Just as pumps have various RPM performance curves which show flow and head at a given RPM; diesel engines also have performance curves which show Hp, torque and fuel consumption at a given RPM. There are a lot of similarities to the curves. The main similarity is that both the engine and pump have gradually sloping curves. In terms of the engine it usually means that the best fuel consumption is not a defined point (RPM), but rather best fuel consumption covers a range of RPM’s. With the engine performance curve, we able to show the end user that max fuel consumption was almost the same in terms of pounds of fuel per Hp per hour at 1800 RPM as it was at 1920 RPM.

The difference in fuel consumption was actually found in the pump performance. The end user had contracted fuel for the upcoming season at $4.50 per gallon; based on past experience, they anticipated 1900 hours of run time for the season per pump. After calculating Hp required for each pump, fuel consumption, fuel price and estimated seasonal usage, Cornell saved the end user around $2,800.00 per pump in fuel savings per season. That equates to over $28,200 per year savings for the (10) pumps.


Cornell 4HH-F16 Competitor
HP Required 77 83
Operating RPM 1920 1800
Engine Deere 4045TF250 Deere 4045TF250
Fuel Consumption (GPH) 3.85 4.18
Fuel Cost (US Dollars / Gallon) $4.50 (contracted rate) $4.50 (contracted rate)
Hourly Cost of Operation $17.33 $18.81
Hours of Operation per Year 1900 1900
Yearly Cost of Operation $32,918 $35,739


Cornell User Wins Profitability Award

Cornell 3WH Helps Georgia Farmer’s Efficiency


“I’ve been farming since 1983, and last year was the most perfect year for weather I’ve seen, says Tim McMillan, who along with his brother Steve owns and operates Southern Grace Farms in south Georgia’s Berrien County.

icon-75x75-agriculture“Efficient By Design” is more than just a slogan at Cornell. It is a standard to which we hold ourselves. Cornell is the most efficient pump line on the market. With production costs increasing, cultivatable land decreasing, and world populations increasing; the US farmer has to produce more with less to stay successful.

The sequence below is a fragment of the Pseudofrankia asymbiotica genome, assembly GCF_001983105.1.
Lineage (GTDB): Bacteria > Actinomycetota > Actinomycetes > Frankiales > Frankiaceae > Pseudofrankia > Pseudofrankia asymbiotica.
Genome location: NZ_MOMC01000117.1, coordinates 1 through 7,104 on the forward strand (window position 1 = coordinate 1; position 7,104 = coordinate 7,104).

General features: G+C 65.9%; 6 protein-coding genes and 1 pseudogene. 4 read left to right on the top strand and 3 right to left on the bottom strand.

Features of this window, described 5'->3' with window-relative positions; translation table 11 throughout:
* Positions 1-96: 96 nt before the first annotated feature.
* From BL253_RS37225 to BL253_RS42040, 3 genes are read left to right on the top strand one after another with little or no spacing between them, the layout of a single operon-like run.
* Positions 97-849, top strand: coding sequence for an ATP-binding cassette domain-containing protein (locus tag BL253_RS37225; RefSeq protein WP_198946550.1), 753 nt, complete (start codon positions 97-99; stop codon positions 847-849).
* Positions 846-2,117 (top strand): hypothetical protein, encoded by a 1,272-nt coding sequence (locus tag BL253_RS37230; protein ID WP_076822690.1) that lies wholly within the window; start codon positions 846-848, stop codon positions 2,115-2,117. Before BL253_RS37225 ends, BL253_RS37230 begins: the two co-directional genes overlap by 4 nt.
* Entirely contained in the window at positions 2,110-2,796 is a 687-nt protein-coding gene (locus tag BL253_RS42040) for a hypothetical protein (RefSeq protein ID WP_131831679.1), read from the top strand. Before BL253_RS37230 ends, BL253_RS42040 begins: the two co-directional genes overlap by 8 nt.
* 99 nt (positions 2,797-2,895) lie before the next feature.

Our high efficient pump ends help farmers reduce power consumption and put more profits to the bottom line. Seventh generation farmers Tim and Steve McMillan were awarded the Lower Southeast Farm Press Peanut Profitability Award for 2013.

The Peanut Profitability Award is based on overall efficiency in producing a crop. This involves keeping input and overhead costs as low as possible. The McMillans produce cotton, peanuts, and corn as traditional row crops. They also operate two “you-pick” locations offering strawberries, blackberries, nectarines, and peaches.

The McMillans yielded an impressive 5,991 pounds of peanuts per acre in 2012 from their irrigated crop. Approximately 40% percent of his crop is irrigated under center pivot, while 20% is irrigated with cable tow machines. The McMillan’s purchased their first Cornell pump (3WH) from Cornell’s Nashville dealer in 2011. The 3WH has head up to 25’ and flow up to 760 GPM, boasts an 81% efficiency, and is part of our extensive line of agricultural pumps.

Congratulations to the McMillans and Southern Grace Farms.

New 8NHG19 Pump Hits Sweet Spot for Flow and Head

icon-75x75-oilgasNew Pump features 7,000 GPM, 625’ of head, and 82 Percent Efficiency!

As oil companies push to establish more wells for increased US production, the demand moves toward more flows and higher pressure to maintain adequate water supply at multiple hydraulic fracturing sites. Often companies are limited by pipe size, since they have lay the pipe out on top of the ground at the start of the job, and then take it up after the job is complete. As new pipe and hose hit the market carrying higher pressure ratings, companies continue to try to push more water through the same size pipe.

Earlier this year one of our Texas based OEM’s was approached with an application which required 4,500+ GPM at over 500’ TDH. This design condition hit right in between two our larger pumps that we regularly sell into the water transfer/oil field market. Our 6822MX can easily hit the head, but cannot quite hit the max flow. Our 8NHTH would easily hit the max flow but would fall well short on head. The only pump that we had capable of doing the job was our 81026MX pump which released late last year. The HP required to drive this pump coupled with its sheer size made this pump impractical for this particular application.

Cornell’s Solution: After an extensive R&D process, Cornell now has a new pump model that exceeds the customer’s expectations. The 8NHG19 is a high flow, high head, and high efficiency pump.